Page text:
Relief in the markets, after the worst case scenario from the Greek elections was averted, proved to be decidedly short-lived. Although the pro-bailout New Democracy party came in first with 129 seats (with an additional 50 seat bonus) the markets still await confirmation of an actual working coalition given a caretaker government has been in place now for approximately two months. A degree of uncertainty in regards to the demands the new coalition will place on negotiating the country's bailout terms has resulted in many investors being unwilling to get their toes wet just yet. Away from the election fever, rising Spanish yields continue to spook the market with the 10yr yield breaching the 7% level, prompting aggressive re-widening of the 10yr government bond yield spreads. The move comes at a crucial time for Spain as they look to come to market tomorrow in 12 and 18 month bills followed by three shorter dated bonds to be tapped this Thursday. Meanwhile, the FX markets have reflected the shift in sentiment with EUR/USD well off its overnight highs and the USD index firmly supported by the prevailing flight to quality bid. However, the biggest currency move of the day came in the early hours after the rupee (INR) weakened substantially following the RBI's decision to leave rates on hold, this coupled with Fitch changing the country's outlook to negative from stable has kept the currency under pressure throughout the day.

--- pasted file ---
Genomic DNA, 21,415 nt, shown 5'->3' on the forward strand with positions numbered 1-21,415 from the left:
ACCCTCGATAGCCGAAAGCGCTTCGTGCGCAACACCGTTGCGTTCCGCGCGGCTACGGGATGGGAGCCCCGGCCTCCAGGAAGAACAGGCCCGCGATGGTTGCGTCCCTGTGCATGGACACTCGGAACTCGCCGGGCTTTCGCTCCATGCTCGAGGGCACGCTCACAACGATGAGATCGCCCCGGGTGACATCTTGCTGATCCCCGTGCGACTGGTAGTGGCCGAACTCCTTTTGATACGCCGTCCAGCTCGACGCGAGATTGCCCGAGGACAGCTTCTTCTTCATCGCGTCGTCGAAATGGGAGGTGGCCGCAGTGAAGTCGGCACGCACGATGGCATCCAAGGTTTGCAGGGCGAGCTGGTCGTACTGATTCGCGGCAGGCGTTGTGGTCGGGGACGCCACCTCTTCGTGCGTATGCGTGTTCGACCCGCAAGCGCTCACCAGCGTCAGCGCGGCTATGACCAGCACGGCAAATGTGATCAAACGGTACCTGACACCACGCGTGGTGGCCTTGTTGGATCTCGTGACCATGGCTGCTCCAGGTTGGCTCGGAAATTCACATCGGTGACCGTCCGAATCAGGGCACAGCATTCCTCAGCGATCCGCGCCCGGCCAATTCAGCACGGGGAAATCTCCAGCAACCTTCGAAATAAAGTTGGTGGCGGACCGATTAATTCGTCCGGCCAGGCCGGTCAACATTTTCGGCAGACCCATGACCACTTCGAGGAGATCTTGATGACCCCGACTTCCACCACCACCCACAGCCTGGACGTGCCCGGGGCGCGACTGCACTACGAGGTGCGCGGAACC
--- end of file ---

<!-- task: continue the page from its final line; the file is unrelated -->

What's more tiresome than a hastily rehearsed soap opera that replays the same boring plots again and again? Re-Runs of that soap opera. The Eurozone "drama" is now in re-runs and I for one am switching channels. Nothing will change until some critical part of the worm-eaten, corrupt construct of artifice and denial collapses in a heap. Until then, all we have is replays of the same boring plot lines: